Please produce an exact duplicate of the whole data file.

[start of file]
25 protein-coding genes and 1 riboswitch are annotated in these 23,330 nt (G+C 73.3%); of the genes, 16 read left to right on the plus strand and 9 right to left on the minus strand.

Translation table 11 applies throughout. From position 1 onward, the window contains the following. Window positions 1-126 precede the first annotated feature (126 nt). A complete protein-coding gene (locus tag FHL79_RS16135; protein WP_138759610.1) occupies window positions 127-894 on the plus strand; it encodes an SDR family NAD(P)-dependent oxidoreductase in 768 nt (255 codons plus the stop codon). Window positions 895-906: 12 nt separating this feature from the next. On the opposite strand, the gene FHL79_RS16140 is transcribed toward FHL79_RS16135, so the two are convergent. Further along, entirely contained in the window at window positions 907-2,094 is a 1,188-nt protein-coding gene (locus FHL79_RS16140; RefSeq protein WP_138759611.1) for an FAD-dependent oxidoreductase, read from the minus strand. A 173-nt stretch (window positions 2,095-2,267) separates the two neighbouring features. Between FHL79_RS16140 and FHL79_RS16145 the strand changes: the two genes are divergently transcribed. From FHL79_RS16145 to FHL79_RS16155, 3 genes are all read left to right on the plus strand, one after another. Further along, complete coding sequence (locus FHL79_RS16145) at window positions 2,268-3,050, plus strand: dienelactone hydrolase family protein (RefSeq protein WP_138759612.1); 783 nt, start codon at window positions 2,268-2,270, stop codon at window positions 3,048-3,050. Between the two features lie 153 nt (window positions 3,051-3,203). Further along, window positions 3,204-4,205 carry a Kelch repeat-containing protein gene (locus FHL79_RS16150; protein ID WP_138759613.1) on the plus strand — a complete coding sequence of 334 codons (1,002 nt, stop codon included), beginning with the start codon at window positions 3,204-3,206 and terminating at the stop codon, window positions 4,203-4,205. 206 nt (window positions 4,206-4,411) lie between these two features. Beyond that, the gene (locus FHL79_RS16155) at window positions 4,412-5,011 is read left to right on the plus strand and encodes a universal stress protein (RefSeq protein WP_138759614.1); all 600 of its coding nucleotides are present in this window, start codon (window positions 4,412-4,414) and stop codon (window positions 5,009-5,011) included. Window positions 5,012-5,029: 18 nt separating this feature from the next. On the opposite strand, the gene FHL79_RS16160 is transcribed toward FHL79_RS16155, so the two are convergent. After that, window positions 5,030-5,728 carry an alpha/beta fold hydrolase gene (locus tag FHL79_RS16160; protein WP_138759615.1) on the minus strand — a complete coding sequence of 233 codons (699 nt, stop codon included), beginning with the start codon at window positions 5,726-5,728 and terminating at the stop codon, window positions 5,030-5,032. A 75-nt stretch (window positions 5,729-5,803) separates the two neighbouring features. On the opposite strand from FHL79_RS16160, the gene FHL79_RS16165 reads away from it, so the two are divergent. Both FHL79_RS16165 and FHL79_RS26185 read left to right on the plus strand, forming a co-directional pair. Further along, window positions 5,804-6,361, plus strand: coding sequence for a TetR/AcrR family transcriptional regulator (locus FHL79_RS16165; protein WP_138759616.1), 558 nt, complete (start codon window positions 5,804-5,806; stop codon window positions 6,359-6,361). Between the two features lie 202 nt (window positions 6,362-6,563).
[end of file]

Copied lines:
25 protein-coding genes and 1 riboswitch are annotated in these 23,330 nt (G+C 73.3%); of the genes, 16 read left to right on the plus strand and 9 right to left on the minus strand.

Translation table 11 applies throughout. From position 1 onward, the window contains the following. Window positions 1-126 precede the first annotated feature (126 nt). A complete protein-coding gene (locus tag FHL79_RS16135; protein WP_138759610.1) occupies window positions 127-894 on the plus strand; it encodes an SDR family NAD(P)-dependent oxidoreductase in 768 nt (255 codons plus the stop codon). Window positions 895-906: 12 nt separating this feature from the next. On the opposite strand, the gene FHL79_RS16140 is transcribed toward FHL79_RS16135, so the two are convergent. Further along, entirely contained in the window at window positions 907-2,094 is a 1,188-nt protein-coding gene (locus FHL79_RS16140; RefSeq protein WP_138759611.1) for an FAD-dependent oxidoreductase, read from the minus strand. A 173-nt stretch (window positions 2,095-2,267) separates the two neighbouring features. Between FHL79_RS16140 and FHL79_RS16145 the strand changes: the two genes are divergently transcribed. From FHL79_RS16145 to FHL79_RS16155, 3 genes are all read left to right on the plus strand, one after another. Further along, complete coding sequence (locus FHL79_RS16145) at window positions 2,268-3,050, plus strand: dienelactone hydrolase family protein (RefSeq protein WP_138759612.1); 783 nt, start codon at window positions 2,268-2,270, stop codon at window positions 3,048-3,050. Between the two features lie 153 nt (window positions 3,051-3,203). Further along, window positions 3,204-4,205 carry a Kelch repeat-containing protein gene (locus FHL79_RS16150; protein ID WP_138759613.1) on the plus strand — a complete coding sequence of 334 codons (1,002 nt, stop codon included), beginning with the start codon at window positions 3,204-3,206 and terminating at the stop codon, window positions 4,203-4,205. 206 nt (window positions 4,206-4,411) lie between these two features. Beyond that, the gene (locus FHL79_RS16155) at window positions 4,412-5,011 is read left to right on the plus strand and encodes a universal stress protein (RefSeq protein WP_138759614.1); all 600 of its coding nucleotides are present in this window, start codon (window positions 4,412-4,414) and stop codon (window positions 5,009-5,011) included. Window positions 5,012-5,029: 18 nt separating this feature from the next. On the opposite strand, the gene FHL79_RS16160 is transcribed toward FHL79_RS16155, so the two are convergent. After that, window positions 5,030-5,728 carry an alpha/beta fold hydrolase gene (locus tag FHL79_RS16160; protein WP_138759615.1) on the minus strand — a complete coding sequence of 233 codons (699 nt, stop codon included), beginning with the start codon at window positions 5,726-5,728 and terminating at the stop codon, window positions 5,030-5,032. A 75-nt stretch (window positions 5,729-5,803) separates the two neighbouring features. On the opposite strand from FHL79_RS16160, the gene FHL79_RS16165 reads away from it, so the two are divergent. Both FHL79_RS16165 and FHL79_RS26185 read left to right on the plus strand, forming a co-directional pair. Further along, window positions 5,804-6,361, plus strand: coding sequence for a TetR/AcrR family transcriptional regulator (locus FHL79_RS16165; protein WP_138759616.1), 558 nt, complete (start codon window positions 5,804-5,806; stop codon window positions 6,359-6,361). Between the two features lie 202 nt (window positions 6,362-6,563).